One of my users (running Windows 7 64bit) has reported that she gets the following error message when starting my application:

basApplicationTitle.SetStartupProperty on line 410 Error (3027). Cannot update. Database or object is read-only

The offending code is:

Private Function SetAppTitle(pstrRpValue As String) As Boolean

390      On Error GoTo PROC_ERR

         Dim dbsDb As DAO.Database
         Dim prp As DAO.Property

400      Set dbsDb = CurrentDb()

405      SetAppTitle = False

         ' Set the Application Title property value.
410      dbsDb.Properties("AppTitle") = pstrRpValue '<= the line that  triggers the error
420      SetAppTitle= True

PROC_EXIT:
430      Set dbsDb = Nothing
440      ProcPop
450      Exit Function

PROC_ERR:
460      Select Case Err.Number
             Case 3270 'Property not found; create it and try again.
470              Set prp = dbsDb.CreateProperty("AppTitle", dbtest, pstrRpValue )
480              dbsDb.Properties.Append prp
490              Resume
500          Case Else
510              SetStartupProperty = False
520              LogError 'Report the error
530      End Select
540      Resume PROC_EXIT
550      Resume

     End Function

I'm assuming she hasn't got access to update one of either the backend or frontend database and I need to test for this when opening the frontend and connecting the backend.

Question 1: Does the property currentdb().updatable check both the frontend AND backend or do I need to test independently?

Question 2: Is currentdb().updatable a sufficient test?

Question 2: What guidance can I provide in an error message -- I'm assuming that checking the files for the read-only attribute is one thing. Is there a question of user account privileges? Or locking files? Anything else I need to consider?

up vote 3 down vote accepted

CurrentDB.Updatable will tell you if the front-end is read-only. For the purposes of checking whether or not you can update the Application Title that test should be sufficient.

As for why the front-end might be open as read-only, some possible causes would be:

  • The filesystem's "read-only" attribute might be set on the front-end file (as you mentioned).

  • The front-end file might be in a folder to which the user has read-only access. For example, a regular user only has read-only access to %ProgramFiles% (e.g., "C:\Program Files\...").

  • Multiple concurrent users opening the same Access file can force some users to read-only in certain circumstances. However, that should not be an issue for the front-end of a shared Access database application because each user must have their own local copy of the front-end file. (That is, multiple concurent users opening the same copy of the front-end file from a shared location is a Very Bad Thing.)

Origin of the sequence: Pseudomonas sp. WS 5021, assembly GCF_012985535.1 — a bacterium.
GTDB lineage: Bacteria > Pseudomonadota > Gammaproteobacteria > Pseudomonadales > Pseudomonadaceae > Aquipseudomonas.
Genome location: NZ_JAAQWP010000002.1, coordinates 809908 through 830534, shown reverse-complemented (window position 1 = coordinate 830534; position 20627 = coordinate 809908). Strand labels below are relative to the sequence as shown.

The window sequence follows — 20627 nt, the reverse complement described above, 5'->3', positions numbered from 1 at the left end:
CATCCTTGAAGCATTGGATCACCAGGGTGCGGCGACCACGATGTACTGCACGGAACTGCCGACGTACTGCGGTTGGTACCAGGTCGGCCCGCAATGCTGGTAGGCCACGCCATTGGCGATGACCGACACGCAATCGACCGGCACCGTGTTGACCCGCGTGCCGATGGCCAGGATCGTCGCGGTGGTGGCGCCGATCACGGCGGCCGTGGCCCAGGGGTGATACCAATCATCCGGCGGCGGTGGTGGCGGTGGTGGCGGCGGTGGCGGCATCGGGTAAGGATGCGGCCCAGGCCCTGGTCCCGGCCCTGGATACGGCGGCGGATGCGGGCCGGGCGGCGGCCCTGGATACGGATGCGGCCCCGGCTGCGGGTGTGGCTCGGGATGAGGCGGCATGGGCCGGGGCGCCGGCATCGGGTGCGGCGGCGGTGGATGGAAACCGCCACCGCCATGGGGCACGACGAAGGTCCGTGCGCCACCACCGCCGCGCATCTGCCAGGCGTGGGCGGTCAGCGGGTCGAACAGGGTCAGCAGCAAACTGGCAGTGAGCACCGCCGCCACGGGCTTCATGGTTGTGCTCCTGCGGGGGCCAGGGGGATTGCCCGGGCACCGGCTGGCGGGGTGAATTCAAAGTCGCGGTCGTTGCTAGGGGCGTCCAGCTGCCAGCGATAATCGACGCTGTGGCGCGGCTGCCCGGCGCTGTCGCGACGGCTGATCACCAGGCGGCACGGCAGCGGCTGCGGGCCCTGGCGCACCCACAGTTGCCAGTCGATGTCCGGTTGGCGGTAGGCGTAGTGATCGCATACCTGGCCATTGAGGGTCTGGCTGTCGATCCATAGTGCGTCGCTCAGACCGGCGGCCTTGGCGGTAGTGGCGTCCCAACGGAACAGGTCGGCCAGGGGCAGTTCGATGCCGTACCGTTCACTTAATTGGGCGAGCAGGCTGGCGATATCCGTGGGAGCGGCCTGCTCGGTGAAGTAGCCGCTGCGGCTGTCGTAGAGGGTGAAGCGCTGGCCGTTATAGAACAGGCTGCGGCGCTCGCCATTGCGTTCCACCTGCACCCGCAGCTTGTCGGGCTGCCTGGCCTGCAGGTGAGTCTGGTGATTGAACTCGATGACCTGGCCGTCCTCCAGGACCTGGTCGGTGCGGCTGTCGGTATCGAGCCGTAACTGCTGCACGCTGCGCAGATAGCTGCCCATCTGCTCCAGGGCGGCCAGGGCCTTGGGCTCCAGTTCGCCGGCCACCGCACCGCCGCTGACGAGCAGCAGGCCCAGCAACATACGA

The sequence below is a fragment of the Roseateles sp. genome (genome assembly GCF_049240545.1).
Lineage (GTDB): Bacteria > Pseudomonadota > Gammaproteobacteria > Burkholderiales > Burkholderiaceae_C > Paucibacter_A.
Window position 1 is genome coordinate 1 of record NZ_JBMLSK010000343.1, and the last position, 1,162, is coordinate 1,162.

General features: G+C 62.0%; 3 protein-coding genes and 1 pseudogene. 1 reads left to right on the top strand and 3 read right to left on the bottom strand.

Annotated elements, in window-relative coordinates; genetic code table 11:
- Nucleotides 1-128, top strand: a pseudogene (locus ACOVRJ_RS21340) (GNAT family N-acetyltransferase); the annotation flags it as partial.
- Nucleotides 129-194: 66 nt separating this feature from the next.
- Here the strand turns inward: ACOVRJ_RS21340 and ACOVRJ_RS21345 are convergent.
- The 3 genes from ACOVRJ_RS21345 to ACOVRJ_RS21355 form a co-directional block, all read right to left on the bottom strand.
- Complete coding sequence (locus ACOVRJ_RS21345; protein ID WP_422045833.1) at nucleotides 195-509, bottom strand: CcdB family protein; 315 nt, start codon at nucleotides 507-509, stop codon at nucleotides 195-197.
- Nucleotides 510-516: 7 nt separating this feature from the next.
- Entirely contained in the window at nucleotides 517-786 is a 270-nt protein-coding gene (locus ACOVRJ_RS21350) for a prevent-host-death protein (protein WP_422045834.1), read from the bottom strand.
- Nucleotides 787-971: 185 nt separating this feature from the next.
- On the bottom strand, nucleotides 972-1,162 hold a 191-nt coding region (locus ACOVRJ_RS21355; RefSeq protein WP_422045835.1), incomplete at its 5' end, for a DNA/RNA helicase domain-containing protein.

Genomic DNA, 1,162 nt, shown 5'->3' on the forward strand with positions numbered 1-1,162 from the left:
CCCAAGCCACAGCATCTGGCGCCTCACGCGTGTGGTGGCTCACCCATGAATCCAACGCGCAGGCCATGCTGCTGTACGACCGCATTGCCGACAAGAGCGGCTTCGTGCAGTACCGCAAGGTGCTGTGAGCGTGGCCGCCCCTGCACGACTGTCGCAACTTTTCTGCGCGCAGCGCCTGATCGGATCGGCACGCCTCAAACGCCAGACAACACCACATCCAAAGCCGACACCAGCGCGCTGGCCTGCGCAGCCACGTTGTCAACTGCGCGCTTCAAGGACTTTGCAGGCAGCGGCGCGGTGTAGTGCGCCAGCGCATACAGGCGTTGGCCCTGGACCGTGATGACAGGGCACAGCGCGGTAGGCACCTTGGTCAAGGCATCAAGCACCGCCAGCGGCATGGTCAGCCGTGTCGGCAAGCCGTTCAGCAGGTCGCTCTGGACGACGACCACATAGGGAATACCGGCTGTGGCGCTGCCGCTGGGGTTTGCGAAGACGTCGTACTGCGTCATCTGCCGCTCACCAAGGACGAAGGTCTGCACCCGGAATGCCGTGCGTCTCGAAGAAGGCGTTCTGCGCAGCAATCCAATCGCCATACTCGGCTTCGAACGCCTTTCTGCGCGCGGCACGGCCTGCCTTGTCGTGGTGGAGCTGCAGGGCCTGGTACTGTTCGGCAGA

Edit re: comment

(1) Testing back-end access:

To verify that the user can write to the back-end database you could just have your startup code try to perform a test update that doesn't change any data, e.g.,

Dim cdb As DAO.Database
Set cdb = CurrentDb
cdb.Execute "UPDATE LinkedTbl SET Field1=Field1 WHERE ID=1", dbFailOnError

If the back-end is read-only then you'll get error 3073 "Operation must use an updatable query".

(2) Front-end access considerations:

As for machinations to work around the case where the user does not have write access to the front-end, I wouldn't bother. Anything but the most trivial Access application will need to make some changes to the (front-end) database object so users really do need write access to the front-end file.

My preferred approach would be to use an installer or a front-end updater that places the front-end file in a location where a regular user can expect to have read/write access, specifically their own file space on their local hard drive (e.g. "C:\Users\Gord...").

  • So I'd need to do something like 'Set dbs = opendatabase ("Filename")and then test dbs.updatable to ensure the backend is OK as well? Plus work out some way of updating the application title to include the backend file name if the user doesn't have admin privileges. And check there's nowhere else in the app that the frontend database is written to... – ColeValleyGirl Jan 25 '14 at 17:16
  • @ColeValleyGirl I have updated my answer. – Gord Thompson Jan 25 '14 at 18:27
  • Thanks. I won't get away with not putting it in %ProgramFiles% so I either need to code a way to update the window title without using the Application Title; or not show the current data file in the application title (which generates its own problems). – ColeValleyGirl Jan 25 '14 at 19:19
  • @ColeValleyGirl re: "won't get away with not putting it in %ProgramFiles%" - It's your call I suppose, but IMO the front-end file doesn't really belong there. The Access application itself (full product or runtime) certainly does, but Access front-ends are just documents as far as the operating system is concerned, so to do that you may have to fuss about to get your application to run smoothly. :( – Gord Thompson Jan 25 '14 at 22:22

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